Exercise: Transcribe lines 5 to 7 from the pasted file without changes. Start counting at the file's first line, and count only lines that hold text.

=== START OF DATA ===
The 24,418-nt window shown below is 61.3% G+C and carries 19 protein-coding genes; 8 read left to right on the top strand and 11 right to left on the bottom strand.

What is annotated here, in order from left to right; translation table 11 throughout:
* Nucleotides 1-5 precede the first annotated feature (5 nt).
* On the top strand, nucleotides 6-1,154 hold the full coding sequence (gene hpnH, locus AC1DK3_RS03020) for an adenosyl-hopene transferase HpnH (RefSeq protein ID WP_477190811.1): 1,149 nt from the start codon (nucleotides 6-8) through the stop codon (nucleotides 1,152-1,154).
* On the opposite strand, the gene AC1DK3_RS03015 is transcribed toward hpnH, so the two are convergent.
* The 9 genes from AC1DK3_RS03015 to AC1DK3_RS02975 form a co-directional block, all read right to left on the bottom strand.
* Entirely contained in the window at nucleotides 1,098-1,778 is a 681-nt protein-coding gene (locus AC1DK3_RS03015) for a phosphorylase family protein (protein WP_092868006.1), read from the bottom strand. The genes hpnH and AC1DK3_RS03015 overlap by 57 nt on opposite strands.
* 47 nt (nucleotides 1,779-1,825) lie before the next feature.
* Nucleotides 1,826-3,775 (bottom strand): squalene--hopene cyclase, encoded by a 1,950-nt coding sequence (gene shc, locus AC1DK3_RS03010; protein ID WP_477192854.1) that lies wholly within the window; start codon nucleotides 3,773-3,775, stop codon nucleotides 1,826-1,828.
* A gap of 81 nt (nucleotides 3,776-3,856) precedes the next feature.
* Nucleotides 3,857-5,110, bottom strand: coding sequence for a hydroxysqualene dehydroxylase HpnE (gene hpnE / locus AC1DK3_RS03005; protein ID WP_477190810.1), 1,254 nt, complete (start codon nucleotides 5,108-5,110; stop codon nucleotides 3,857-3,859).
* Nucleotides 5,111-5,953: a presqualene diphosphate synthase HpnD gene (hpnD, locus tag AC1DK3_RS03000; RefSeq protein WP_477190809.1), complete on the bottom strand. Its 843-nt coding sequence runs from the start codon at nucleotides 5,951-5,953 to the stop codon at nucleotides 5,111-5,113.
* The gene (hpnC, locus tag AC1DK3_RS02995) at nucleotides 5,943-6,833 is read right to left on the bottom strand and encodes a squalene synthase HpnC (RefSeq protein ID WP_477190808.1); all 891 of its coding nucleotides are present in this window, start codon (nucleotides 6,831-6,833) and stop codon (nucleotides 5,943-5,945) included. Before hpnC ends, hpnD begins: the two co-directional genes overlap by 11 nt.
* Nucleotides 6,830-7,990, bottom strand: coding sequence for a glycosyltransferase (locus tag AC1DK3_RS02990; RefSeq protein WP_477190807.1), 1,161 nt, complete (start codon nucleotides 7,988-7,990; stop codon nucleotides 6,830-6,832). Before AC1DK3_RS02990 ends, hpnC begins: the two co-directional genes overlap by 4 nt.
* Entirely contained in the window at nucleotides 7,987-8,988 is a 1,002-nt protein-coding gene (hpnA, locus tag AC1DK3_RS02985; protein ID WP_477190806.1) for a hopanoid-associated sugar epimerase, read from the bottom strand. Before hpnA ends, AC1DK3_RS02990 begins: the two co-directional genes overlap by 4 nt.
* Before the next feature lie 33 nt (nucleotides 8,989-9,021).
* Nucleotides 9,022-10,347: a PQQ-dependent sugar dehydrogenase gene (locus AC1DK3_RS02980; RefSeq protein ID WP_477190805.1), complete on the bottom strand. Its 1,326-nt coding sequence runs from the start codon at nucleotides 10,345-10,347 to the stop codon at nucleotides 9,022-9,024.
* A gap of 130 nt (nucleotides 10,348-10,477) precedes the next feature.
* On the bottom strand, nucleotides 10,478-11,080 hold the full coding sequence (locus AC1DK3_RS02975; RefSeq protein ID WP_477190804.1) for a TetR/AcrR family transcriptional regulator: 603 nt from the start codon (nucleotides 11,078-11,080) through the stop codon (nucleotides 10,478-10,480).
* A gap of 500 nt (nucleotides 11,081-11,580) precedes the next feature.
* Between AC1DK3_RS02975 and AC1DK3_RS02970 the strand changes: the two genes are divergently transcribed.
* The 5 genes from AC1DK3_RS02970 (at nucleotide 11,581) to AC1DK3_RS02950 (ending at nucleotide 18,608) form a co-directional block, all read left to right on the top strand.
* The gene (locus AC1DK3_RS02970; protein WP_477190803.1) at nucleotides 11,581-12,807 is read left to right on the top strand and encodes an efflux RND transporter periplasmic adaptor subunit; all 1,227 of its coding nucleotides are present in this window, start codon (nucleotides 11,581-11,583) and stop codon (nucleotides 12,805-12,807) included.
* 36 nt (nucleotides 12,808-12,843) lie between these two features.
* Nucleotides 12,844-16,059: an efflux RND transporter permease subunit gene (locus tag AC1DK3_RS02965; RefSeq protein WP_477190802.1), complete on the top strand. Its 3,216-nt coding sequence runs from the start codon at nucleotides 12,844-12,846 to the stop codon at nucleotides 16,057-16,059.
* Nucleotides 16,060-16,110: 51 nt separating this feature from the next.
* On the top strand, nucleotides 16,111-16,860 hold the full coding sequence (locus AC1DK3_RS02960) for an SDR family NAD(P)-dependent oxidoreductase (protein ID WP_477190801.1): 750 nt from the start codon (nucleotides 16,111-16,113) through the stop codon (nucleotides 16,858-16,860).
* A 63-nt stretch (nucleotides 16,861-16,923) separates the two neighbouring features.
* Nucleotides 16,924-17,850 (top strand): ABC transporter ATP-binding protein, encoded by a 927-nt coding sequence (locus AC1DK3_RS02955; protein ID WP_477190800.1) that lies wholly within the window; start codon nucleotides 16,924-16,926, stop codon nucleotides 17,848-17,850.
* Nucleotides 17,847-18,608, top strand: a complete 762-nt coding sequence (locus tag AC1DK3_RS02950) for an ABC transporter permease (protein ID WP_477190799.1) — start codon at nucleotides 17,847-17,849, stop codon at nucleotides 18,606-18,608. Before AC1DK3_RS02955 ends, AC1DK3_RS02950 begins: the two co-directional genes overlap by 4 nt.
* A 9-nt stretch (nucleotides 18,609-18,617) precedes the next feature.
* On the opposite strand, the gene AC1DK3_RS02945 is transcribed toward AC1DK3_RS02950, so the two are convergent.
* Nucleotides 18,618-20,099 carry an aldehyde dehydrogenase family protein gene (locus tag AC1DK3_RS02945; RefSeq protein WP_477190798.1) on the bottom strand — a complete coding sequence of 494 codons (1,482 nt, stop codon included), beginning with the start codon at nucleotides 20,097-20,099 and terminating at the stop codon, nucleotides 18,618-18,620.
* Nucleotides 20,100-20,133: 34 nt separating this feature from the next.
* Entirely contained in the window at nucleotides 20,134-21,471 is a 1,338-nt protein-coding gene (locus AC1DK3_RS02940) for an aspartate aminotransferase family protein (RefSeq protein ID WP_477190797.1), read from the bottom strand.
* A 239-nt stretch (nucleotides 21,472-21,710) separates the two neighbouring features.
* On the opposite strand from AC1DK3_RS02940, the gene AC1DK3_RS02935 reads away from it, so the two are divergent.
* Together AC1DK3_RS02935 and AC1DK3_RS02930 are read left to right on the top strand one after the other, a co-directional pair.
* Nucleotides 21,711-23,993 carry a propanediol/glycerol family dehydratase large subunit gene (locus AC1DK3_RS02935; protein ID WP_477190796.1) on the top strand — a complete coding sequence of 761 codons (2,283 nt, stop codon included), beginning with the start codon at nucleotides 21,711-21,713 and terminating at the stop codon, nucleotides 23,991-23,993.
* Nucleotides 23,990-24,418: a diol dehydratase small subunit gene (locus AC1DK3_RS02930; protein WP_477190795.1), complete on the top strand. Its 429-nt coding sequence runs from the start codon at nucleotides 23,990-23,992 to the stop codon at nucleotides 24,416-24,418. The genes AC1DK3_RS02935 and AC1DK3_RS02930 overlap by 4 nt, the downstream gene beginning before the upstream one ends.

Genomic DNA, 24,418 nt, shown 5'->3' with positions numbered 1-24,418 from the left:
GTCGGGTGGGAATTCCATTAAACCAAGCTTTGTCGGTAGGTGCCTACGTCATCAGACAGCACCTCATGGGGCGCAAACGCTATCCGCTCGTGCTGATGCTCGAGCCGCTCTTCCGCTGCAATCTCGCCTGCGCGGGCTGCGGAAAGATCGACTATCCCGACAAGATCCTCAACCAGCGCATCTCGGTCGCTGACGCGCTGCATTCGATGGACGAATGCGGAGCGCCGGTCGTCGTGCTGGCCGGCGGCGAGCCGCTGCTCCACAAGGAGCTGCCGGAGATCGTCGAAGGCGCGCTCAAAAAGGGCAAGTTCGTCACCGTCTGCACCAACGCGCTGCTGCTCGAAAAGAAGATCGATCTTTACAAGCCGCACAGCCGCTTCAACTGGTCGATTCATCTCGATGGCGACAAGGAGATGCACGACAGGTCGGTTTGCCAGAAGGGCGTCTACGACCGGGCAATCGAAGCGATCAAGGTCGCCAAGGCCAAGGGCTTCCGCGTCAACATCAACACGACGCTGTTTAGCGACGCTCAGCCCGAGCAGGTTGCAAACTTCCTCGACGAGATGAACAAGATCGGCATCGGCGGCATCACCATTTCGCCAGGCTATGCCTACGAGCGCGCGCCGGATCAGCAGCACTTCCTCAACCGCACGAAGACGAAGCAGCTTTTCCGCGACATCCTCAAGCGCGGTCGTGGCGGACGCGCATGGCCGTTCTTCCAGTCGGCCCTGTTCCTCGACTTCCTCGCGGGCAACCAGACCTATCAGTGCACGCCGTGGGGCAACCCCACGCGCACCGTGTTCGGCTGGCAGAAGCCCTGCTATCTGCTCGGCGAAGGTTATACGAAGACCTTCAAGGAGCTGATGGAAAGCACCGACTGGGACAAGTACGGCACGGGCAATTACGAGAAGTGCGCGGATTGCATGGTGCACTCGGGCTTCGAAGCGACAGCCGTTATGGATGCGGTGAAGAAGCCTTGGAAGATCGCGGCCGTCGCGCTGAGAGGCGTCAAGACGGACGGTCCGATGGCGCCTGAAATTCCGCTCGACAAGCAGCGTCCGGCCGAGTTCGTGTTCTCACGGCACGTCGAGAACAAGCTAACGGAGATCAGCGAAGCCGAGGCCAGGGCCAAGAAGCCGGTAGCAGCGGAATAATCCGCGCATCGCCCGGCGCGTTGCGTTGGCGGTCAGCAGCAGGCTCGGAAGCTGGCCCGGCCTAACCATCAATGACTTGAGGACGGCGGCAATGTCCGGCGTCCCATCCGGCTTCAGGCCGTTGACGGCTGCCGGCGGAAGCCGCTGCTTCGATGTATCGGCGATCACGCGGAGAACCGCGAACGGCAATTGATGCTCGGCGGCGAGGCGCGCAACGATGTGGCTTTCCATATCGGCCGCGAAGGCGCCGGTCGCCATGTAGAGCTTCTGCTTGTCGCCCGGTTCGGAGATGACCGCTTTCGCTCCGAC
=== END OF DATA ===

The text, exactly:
* On the opposite strand, the gene AC1DK3_RS03015 is transcribed toward hpnH, so the two are convergent.
* The 9 genes from AC1DK3_RS03015 to AC1DK3_RS02975 form a co-directional block, all read right to left on the bottom strand.
* Entirely contained in the window at nucleotides 1,098-1,778 is a 681-nt protein-coding gene (locus AC1DK3_RS03015) for a phosphorylase family protein (protein WP_092868006.1), read from the bottom strand. The genes hpnH and AC1DK3_RS03015 overlap by 57 nt on opposite strands.